How experimental bricks-and-mortar business Toymate plans to do one better than Toys ‘R’ Us

Toymate versus Toys 'R' Us

Source: Toymate.

The collapse of Toys ‘R’ Us in 2018 was a slow and painful one, with the retail chain shutting up shop across its global markets over the course of the year. The closure left many parents in the lurch as to where to pick up a present for their kid’s birthday, largely to the benefit of those retailers left standing.

Amazon and eBay became the de facto places to buy toys online — at least, until Toys ‘R’ Us relaunched its own web presence with the help of Hobby Warehouse earlier this year — while discount department stores Kmart, Target and Big W filled the gap offline.

At the same time, specialty retail chain Toymate saw the collapse of the big fish in the pond as a chance to rapidly expand its offering.

“We were coincidentally opening our first larger format store at the time Toys ‘R’ Us went down,” Toymate founder and director Danny Bloom told Inside Retail.

“And we knew as a multinational business they had a lot of great sites in places that we wanted to be in, but didn’t really want to be there if they were there. So, that presented an opportunity to go after those sites in a new format.

“It was a good opportunity to pick up a lot of staff. We had a good understanding of that business — what was good about it that we could adapt, and some of the things we could do better.”

Founded in 2005, Toymate has been fairly conservatively in its approach to expansion, focusing on doing it right rather than doing it fast. But that has changed since Toys ‘R’ Us exited bricks-and-mortar stores in Australia.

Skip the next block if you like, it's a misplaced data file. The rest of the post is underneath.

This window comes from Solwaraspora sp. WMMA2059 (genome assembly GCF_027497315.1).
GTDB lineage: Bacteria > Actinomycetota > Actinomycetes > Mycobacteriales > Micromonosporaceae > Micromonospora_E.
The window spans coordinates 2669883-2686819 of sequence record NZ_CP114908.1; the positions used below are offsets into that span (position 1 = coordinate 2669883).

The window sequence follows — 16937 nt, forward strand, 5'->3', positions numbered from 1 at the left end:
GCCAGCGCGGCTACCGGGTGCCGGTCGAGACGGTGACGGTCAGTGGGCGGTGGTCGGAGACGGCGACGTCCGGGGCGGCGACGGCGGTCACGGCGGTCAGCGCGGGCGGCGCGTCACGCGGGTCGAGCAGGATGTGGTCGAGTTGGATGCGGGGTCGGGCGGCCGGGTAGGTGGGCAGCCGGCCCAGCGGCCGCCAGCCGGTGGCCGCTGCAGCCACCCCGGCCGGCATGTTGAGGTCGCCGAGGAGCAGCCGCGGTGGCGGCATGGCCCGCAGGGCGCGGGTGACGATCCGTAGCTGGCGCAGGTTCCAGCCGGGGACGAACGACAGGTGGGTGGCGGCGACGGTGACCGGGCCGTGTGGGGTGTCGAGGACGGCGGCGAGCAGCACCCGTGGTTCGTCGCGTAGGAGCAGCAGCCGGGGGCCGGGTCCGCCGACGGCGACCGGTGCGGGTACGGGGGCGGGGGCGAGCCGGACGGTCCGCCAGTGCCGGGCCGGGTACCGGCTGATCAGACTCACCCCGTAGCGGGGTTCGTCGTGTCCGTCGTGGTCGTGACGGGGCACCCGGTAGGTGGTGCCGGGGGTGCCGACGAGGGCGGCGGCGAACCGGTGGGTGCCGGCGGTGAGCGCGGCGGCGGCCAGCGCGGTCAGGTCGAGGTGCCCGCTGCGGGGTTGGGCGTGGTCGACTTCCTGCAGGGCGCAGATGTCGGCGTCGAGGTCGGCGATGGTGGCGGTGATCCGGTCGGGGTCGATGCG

“We recently opened our first Canberra store [in Majura Park Shopping Centre]. Until last year we were only in Sydney, and then last year we opened in Robina Town Centre on the Gold Coast, and a store in Perth. This year, we’ve now got a store in Melbourne, and Canberra,” Bloom said.

“In the last year, we’ve had to grow it quite quickly.”

A private, family-owned business, Toymate could become a national chain by expanding into South Australia, the Northern Territory and Tasmania. Bloom said this would occur when, and if, the right opportunity comes about.

“At the end of the day, in toys, for the most part, we’re selling the same product [as the competition], so our ethos is if we can give you the best product at the best price, and a better experience, why wouldn’t you shop with us?”

Standing out from the crowd

This ethos, and the issue of standing out from the busy toy retail market, has led Toymate to push further into the experiential side of retail — with the launch of a new-look concept store in Loganholme, Queensland.

“We’ve got a children’s playground, we’ve got a Yogurberry inside the store, we offer $1 coffees, we’ve got an education room, and a place for adults to come and sit and relax, and increase the dwell time,” Bloom said.

Additionally, Toymate has launched the ‘Festival of Fun’ — an in-store event with character meet-and-greets, face painting, balloon bending, giveaways and prizes for kids, to mark the launch of its Christmas toy catalogue.

Bloom said the Festival of Fun is usually reserved for store openings, but his experience as a new dad has given him greater insight into what parents are looking for and how to bring them in.

“For me, I’ve only just become a parent, and that’s changed my view a bit on what parents are looking for, and I think often people are looking for something to do, and a little bit of something extra for free,” Bloom said.

“That’s a good way of bringing customers in, and that can only be a good thing.”

This piece was first published by Inside Retail.

NOW READ: How this retailer turned a former Toys ‘R’ Us store into Australia’s biggest Halloween pop-up

NOW READ: Toys ‘R’ Us returns to Australia in new online-only deal with sights on 30% of toy retail market

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